Thursday, January 13, 2011

Could Apprenticeship Become the New Career Path into Software Engineering??

Recently, my oldest son embarked on the path to become a software engineer just like dear old dad. Mind you, he has his goals set for the Game Design industry but which of my peers has not dreamed that dream at some point in their college career? I wish him luck in that very competitive industry.

What really struck me, however, was just how much more expensive it is to get a degree now a days in engineering and computer science. I think I payed about $60,000 dollars for my degree in the 80's but my son is going to end up paying something like $175,000 to $200,000 by the time he graduates. That is more than three times as much as I paid. Is he getting three times the education and just how long will it take for him to pay off his student loans? Will he still be paying off the equivalent of a house when he goes to buy his first house?

What of those kids who have the talent for computer science but can't raise the money or don't want to go into a single family home's worth of debt to get a degree just realize their dreams of being a career coder?

What about apprenticeship? I have worked with many undergraduates over the years as interns and many of them are extremely talented. Often times they pick up more career focused skills working in industry than they ever do in college. Some even stayed with the company well past their internships and had successful careers within software engineering without degrees. Could this talent be harnessed into a successful business model and provide a successful career path for these students?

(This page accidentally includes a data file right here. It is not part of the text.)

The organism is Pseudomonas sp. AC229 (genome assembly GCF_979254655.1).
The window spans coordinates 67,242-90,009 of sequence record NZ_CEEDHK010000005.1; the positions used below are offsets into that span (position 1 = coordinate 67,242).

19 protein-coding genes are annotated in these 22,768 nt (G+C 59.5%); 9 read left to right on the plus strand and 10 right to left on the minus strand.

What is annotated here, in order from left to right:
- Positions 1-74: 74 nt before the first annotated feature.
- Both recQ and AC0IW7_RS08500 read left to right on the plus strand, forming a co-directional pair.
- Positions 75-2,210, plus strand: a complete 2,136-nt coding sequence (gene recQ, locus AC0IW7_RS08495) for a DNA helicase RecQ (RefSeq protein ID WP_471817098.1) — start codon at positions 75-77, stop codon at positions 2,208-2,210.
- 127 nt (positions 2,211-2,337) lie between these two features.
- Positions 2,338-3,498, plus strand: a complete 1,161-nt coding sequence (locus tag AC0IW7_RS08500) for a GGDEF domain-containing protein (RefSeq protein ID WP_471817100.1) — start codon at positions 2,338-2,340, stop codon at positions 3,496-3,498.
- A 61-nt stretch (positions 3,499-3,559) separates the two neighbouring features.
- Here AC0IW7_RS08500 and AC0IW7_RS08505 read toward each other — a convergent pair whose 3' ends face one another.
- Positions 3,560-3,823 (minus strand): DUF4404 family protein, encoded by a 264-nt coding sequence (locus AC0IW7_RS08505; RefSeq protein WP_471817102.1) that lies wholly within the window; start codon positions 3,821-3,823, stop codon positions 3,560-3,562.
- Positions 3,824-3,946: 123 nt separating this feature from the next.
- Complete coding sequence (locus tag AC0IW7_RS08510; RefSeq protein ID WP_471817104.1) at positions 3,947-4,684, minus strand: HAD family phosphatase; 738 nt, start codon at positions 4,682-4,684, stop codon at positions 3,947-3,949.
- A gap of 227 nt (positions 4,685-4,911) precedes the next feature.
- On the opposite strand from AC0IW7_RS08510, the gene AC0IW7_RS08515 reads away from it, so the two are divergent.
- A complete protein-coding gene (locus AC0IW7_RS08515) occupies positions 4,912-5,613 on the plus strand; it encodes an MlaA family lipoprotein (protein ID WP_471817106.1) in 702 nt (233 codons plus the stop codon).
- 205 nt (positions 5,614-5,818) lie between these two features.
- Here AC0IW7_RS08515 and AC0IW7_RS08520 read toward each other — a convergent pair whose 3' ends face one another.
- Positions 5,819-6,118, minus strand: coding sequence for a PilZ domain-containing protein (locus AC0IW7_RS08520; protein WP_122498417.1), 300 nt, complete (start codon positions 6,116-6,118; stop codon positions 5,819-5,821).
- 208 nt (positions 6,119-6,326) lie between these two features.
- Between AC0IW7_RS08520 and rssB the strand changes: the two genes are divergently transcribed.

Imagine if there was a startup company based on a core of experienced engineers that took on consulting work but staffed their teams with willing but inexperienced high school graduates? Built into this program was dedicated daily training for the staff as well as engagement in an active software development projects. It might even be possible to engage a local community collage for some of the training required. If a rigorous selection process were used to choose candidates you would get the energy, ideas and motivation of youth and the cost of their salary and training could be integrated into your consulting contract's cost for less than the cost of an experienced professional. Your business partner would get the assurance of the experienced staff member on the team and also the knowledge that choosing your company was almost the equivalent of providing a scholarship at the same time as meeting his or her business needs.

This approach would be both beneficial to the company and incredibly useful to jumpstart the apprentice's career. With about two years this person could use their education to enter the workspace with a resume significant enough to work in the field or use the credits the program gave them to pursue a degree if they felt that was their next step.

Admittedly, this is almost the mirror image of modern COOPerative education but if the education has been priced well beyond it's career building market value, perhaps this could be the future or even a winning business model able to educate young people and let them earn money and learn as they go while also being a profitable business.

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